As the treasurer/secretary for the AAMI Board of Directors, I am grateful to be serving an organization which takes its fiscal responsibility to heart and does not waste the financial resources it is provided. As an AAMI member, it is reassuring that my investment is being maximized and producing excellent results for a broad base of members, healthcare workers, and customers who purchase and utilize our products.
As the board reviews the organization’s 2013 performance and projections for 2014, we approach this new year with a sense of anticipation and excitement. I love to see each department’s opportunities and see how staff members are thinking about how they can do even better than they have done the year before.
This may seem like inside baseball, but it’s really about much more than how the staff of one organization operates. Regardless of the innovation “output,” a key “input” to all new ideas is experimentation. We have to try new things to break new ground, and breaking new ground means that sometimes we will fail.
As a board member, it was clear to me that AAMI’s success is based on the introduction of failure as a performance metric. AAMI leadership is pushing the staff to be entrepreneurial. If AAMI stretches and pushes for new heights, it might break things. The Board of Directors has leadership’s back and has been supportive of the function that failure has in the success of the organization.
It is necessary to note that AAMI leadership has not been promoting recklessness, but a reinvention of the organization. Leadership is reinforcing the importance of experimenting and taking risks. An example of this was the creation of the Healthcare Technology Safety Institute (HTSI) in 2011, and the Board approval of $500,000 in seed money to get it started. AAMI leadership saw a need for an organization which promotes patient safety from the specific perspective of healthcare technology and the vast healthcare delivery system within which it is used. Leadership also stressed the importance of having both radical and incremental goals for HTSI. The institute’s radical initiative is to reinvent awareness of the role healthcare technology has on patient outcomes. Initially it grew incrementally, focusing on a few issues in the healthcare sector. The HTSI team also understands the imperative of delivering business results and is succeeding with Marilyn Neder Flack as the new executive director of the AAMI Foundation, whose essential function is to reach those ambitious HTSI goals in the near future.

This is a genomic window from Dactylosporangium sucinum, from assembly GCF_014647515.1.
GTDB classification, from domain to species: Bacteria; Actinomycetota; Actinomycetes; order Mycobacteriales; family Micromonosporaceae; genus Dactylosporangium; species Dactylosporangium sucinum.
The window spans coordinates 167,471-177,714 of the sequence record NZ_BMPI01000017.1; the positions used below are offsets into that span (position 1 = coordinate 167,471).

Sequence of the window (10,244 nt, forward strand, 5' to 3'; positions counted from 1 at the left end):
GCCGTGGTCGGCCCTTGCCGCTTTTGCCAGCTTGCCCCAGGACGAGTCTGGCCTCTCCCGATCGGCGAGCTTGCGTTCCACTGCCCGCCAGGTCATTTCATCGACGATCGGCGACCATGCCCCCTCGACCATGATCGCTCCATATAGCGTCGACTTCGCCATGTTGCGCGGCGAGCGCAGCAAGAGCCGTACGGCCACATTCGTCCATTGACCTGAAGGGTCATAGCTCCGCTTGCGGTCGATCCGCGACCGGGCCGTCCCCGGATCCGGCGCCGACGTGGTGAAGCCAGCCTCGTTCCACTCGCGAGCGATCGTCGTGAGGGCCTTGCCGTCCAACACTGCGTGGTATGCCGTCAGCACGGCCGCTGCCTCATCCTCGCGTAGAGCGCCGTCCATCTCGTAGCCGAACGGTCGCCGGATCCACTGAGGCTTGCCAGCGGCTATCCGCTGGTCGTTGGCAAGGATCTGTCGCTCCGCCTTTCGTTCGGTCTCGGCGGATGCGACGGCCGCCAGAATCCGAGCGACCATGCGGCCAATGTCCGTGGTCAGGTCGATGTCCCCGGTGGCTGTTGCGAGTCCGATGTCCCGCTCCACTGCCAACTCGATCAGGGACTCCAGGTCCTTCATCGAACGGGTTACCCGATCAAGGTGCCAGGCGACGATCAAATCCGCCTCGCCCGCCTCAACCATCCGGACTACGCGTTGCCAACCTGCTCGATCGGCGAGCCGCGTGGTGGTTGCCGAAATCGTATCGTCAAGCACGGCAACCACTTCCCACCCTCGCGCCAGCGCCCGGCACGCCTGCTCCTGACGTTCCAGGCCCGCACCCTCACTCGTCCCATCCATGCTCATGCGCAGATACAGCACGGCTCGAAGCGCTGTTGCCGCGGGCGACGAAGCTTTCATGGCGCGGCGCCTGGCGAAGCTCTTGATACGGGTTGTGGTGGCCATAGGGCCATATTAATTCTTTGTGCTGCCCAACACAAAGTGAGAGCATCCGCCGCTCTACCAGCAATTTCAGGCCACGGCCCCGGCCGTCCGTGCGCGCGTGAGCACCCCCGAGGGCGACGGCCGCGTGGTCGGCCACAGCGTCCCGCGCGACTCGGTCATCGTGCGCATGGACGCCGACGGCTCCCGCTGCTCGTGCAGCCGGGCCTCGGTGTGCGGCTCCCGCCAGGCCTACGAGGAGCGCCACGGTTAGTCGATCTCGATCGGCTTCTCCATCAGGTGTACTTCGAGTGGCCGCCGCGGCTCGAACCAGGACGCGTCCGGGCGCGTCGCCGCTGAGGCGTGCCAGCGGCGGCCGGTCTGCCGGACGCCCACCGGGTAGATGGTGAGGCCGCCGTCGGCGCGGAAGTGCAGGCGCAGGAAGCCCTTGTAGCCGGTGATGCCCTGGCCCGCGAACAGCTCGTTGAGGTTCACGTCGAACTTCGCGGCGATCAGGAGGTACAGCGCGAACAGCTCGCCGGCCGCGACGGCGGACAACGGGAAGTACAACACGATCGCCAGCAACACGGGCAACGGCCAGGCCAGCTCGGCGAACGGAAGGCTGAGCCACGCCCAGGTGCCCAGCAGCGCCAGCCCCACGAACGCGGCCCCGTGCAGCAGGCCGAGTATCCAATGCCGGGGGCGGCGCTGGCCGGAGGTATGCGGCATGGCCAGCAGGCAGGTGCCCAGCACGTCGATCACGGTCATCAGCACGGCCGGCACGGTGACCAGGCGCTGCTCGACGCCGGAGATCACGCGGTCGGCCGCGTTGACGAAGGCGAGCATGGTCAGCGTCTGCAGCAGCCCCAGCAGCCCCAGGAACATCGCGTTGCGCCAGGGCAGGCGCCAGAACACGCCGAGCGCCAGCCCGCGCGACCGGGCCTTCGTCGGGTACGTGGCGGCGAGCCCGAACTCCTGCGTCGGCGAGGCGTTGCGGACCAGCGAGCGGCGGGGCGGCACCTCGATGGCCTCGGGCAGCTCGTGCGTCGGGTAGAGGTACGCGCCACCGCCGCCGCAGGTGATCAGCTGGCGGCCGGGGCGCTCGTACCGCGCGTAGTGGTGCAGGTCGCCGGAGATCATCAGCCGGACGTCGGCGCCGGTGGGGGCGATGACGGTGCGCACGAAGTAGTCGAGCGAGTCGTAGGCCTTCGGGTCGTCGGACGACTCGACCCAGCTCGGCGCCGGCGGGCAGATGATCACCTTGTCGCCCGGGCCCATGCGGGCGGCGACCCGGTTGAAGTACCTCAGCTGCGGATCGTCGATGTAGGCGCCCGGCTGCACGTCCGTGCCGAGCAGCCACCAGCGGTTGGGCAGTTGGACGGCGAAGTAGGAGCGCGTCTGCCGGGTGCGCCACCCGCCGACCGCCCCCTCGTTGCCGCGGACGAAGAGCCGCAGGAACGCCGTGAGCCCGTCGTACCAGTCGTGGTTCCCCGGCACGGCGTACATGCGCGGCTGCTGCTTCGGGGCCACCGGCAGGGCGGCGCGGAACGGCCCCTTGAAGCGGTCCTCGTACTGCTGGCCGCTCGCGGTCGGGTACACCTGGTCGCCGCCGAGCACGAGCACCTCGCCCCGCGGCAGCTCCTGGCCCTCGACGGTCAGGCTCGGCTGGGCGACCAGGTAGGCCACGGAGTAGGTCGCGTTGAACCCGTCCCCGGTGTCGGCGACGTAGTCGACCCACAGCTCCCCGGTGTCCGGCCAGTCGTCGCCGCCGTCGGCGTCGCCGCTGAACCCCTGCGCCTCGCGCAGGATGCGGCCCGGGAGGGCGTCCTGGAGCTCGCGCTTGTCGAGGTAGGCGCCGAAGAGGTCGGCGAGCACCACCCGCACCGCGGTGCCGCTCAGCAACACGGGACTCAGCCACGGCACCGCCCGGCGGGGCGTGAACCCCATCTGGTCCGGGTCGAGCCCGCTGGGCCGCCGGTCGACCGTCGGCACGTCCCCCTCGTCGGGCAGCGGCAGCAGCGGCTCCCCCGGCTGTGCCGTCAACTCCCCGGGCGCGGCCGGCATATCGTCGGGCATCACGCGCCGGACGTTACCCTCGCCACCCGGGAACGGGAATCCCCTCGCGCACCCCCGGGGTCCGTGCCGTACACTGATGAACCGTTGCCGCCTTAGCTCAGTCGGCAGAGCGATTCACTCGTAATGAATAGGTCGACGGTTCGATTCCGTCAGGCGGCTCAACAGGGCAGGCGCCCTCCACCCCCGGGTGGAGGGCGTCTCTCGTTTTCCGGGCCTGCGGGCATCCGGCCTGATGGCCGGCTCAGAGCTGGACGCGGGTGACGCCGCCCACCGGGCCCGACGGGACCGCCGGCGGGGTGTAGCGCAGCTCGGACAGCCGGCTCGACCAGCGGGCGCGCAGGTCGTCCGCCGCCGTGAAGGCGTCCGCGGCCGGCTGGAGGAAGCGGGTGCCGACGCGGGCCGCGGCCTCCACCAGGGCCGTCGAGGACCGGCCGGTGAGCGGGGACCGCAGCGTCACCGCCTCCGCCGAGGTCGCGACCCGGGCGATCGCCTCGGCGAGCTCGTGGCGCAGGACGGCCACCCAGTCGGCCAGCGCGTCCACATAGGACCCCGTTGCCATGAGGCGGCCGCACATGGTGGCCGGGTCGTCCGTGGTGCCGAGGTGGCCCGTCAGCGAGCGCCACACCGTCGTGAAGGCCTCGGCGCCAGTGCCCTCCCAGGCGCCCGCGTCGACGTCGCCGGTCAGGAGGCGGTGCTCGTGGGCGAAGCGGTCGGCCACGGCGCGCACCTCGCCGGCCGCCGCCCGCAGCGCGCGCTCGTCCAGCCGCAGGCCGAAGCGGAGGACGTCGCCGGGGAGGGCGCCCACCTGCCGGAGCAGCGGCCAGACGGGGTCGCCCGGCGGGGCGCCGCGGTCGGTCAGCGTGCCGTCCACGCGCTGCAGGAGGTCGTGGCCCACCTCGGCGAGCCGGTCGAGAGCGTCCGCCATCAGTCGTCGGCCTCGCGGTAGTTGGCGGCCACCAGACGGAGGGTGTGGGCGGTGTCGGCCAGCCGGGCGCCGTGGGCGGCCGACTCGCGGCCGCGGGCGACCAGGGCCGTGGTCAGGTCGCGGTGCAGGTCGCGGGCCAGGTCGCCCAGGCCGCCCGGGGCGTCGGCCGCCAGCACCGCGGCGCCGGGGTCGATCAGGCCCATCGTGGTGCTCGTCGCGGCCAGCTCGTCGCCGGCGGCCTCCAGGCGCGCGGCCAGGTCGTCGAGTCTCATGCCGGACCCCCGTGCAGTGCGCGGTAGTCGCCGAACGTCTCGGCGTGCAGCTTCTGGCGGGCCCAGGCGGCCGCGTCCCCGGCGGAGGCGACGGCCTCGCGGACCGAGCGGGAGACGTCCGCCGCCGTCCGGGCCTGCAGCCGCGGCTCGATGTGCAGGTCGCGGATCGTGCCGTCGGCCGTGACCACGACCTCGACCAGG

As you keep your sights on the new year and what you want to achieve, think about the risks you need to take, the assumptions you want to challenge. In the words of the British preacher Robert South, “Defeat should never be a source of discouragement, but rather a fresh stimulus.”
Here’s to our best year ever!
Charles “Phil” Cogdill is director of quality, Sterilization & Microbiology, Respiratory and Monitoring Solutions, with Covidien. He is also a member of the AAMI Board of Directors.